In the Islamic State boot camps, children are not only trained in using deadly weapons; the terrorist group is also forcing the young ones to watch gruesome beheadings and executions in an attempt to make them insensitive towards such practices.
A 13-year-old boy, who spoke to CNN on the condition of anonymity, explained to the news outlet the life inside these training camps.
"My friends and I were studying at the mosque, and they taught us that we should enroll in jihad with the (Islamic State)," said the child, identified in the report as Mohammed. "But my father did not allow me to."
Reports of ISIS training camps, which recruit children as young as four, had emerged around a year back, after it released a shocking footage, showing a four-year-old boy in balaclava firing an AK-47.
In another footage released by Islamic State, a boy is seen expertly assembling an assault rifle, while other children state their desire to be martyrs for Islam.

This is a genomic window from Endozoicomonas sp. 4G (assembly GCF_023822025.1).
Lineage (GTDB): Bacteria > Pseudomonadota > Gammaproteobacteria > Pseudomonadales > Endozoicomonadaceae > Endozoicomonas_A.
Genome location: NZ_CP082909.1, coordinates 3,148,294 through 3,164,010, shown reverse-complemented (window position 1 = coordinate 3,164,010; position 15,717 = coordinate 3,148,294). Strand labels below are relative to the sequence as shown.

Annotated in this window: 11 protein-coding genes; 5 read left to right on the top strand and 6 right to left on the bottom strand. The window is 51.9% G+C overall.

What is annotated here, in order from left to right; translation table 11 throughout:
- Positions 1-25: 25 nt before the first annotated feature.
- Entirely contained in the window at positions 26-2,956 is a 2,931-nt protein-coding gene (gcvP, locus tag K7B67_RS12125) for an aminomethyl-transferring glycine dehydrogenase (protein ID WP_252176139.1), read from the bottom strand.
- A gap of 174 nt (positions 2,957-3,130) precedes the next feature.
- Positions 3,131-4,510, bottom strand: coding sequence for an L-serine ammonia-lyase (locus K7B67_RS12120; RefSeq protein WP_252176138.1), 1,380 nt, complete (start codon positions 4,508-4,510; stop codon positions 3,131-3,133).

And it was this life that Mohammed was being forced into and his father wanted him to avoid.
But one day the ISIS fighters showed up at the family's house, the child's father said.
The militants learned that Mohammed's father had forbidden his son from attending the ISIS training camp. "They said 'if you prevent Mohammed from coming to the camp, we will cut off your head'," his father recounted.
So the father had to sent Mohammed to the camp.
The camp was a terror training school in the strictest sense. The children in these camps were made to jog everyday, asked to read the Koran and were trained in using weapons, including Kalashnikovs.
But besides this, the children were also made to attend executions and stonings.
"We saw a young man who did not fast for Ramadan, so they crucified him for three days, and we saw a woman being stoned because she committed adultery," the boy told the news network.
The ISIS also forced children to watch people get their heads cut off, the 13-year-old revealed.
Mohammed's father often worried that the militants might turn his son into a suicide bomber.
"He is only a child, they might make him a suicide bomber and (convince him) that he will be in paradise and stuff like that," the father pointed out.
Mohammed's father stressed that the children did not truly understand what they were doing in these camps. "They thought war and guns were entertainment."
Finally, Mohammed's father was able to persuade the ISIS camp leaders to send his son home for a few days. And as soon as they got him, the family fled to Turkey.